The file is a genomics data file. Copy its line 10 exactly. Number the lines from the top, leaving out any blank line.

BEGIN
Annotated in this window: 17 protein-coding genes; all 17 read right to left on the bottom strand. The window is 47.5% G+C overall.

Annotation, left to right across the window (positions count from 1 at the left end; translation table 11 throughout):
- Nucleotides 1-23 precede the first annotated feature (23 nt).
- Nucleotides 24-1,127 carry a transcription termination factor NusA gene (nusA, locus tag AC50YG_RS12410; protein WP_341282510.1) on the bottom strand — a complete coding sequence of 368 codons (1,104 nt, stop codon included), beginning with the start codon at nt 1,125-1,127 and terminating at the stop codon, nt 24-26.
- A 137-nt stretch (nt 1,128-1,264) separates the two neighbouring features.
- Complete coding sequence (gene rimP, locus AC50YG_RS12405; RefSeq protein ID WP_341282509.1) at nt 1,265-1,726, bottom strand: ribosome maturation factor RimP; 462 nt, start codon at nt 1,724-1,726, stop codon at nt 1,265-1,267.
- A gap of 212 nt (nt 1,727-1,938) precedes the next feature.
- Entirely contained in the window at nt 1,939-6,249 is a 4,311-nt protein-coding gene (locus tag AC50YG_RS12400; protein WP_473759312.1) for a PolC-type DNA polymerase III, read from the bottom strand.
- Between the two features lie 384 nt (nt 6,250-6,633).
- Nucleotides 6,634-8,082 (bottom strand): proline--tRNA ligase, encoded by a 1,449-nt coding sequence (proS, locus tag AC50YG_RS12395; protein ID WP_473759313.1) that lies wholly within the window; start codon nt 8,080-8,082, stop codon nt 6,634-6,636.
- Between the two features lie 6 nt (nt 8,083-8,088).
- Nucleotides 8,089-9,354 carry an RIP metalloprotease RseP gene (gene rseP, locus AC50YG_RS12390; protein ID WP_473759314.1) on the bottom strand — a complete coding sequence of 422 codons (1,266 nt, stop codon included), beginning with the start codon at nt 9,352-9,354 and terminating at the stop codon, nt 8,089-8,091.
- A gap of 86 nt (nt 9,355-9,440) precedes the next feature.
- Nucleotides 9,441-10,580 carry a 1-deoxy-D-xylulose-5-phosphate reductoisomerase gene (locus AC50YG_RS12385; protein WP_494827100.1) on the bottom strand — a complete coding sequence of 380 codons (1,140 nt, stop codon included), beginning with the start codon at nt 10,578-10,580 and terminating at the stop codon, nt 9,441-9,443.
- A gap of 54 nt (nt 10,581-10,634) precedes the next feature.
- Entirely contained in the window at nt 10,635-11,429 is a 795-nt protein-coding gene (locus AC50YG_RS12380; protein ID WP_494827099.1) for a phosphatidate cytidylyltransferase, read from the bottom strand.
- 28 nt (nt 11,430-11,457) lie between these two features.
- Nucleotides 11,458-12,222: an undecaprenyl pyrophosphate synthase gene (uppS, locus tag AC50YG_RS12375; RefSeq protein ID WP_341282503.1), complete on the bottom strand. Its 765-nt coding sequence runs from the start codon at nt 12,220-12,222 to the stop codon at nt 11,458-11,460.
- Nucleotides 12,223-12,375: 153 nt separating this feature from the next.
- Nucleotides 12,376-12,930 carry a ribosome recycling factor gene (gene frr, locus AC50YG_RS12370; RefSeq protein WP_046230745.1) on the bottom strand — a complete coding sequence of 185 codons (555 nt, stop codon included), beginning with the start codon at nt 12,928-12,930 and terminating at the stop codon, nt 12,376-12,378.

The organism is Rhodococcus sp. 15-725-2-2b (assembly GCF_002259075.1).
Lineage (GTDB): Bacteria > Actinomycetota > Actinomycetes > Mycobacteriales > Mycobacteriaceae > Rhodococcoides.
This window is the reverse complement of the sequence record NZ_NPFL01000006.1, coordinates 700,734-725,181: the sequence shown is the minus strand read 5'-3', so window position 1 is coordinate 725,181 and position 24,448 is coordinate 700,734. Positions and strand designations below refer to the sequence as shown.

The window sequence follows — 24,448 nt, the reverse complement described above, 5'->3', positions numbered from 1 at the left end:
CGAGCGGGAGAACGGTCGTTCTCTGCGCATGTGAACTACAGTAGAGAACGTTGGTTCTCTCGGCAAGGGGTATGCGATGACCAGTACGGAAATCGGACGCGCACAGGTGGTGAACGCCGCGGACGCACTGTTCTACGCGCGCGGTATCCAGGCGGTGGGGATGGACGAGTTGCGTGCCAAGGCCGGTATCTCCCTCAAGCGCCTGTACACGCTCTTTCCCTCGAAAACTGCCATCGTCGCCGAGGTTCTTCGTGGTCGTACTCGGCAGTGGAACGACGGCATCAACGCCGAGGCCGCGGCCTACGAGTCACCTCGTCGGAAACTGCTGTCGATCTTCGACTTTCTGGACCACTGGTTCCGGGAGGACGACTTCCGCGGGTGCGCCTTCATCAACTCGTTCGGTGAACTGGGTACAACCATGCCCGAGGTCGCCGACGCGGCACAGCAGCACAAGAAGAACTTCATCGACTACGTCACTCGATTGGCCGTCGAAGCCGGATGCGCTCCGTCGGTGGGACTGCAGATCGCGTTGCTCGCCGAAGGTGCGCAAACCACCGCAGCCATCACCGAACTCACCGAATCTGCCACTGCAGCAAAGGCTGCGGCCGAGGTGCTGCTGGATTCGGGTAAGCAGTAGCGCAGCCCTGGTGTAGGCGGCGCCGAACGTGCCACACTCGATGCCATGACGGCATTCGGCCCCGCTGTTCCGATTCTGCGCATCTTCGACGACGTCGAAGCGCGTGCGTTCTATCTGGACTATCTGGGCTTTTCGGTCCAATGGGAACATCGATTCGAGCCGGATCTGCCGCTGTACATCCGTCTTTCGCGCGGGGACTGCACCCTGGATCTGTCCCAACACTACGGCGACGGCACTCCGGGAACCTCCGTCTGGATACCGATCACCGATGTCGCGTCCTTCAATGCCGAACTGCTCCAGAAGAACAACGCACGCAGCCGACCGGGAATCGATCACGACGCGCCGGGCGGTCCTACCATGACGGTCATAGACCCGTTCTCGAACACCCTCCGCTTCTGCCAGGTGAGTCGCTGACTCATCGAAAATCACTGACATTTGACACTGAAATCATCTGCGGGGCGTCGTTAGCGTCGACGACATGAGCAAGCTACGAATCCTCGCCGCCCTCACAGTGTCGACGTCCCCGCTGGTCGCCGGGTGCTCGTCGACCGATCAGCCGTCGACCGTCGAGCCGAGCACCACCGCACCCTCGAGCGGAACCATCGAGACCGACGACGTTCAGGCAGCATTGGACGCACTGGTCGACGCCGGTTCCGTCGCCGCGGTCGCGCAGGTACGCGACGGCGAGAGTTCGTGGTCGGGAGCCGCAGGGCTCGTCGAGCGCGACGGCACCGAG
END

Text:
- Nucleotides 6,634-8,082 (bottom strand): proline--tRNA ligase, encoded by a 1,449-nt coding sequence (proS, locus tag AC50YG_RS12395; protein ID WP_473759313.1) that lies wholly within the window; start codon nt 8,080-8,082, stop codon nt 6,634-6,636.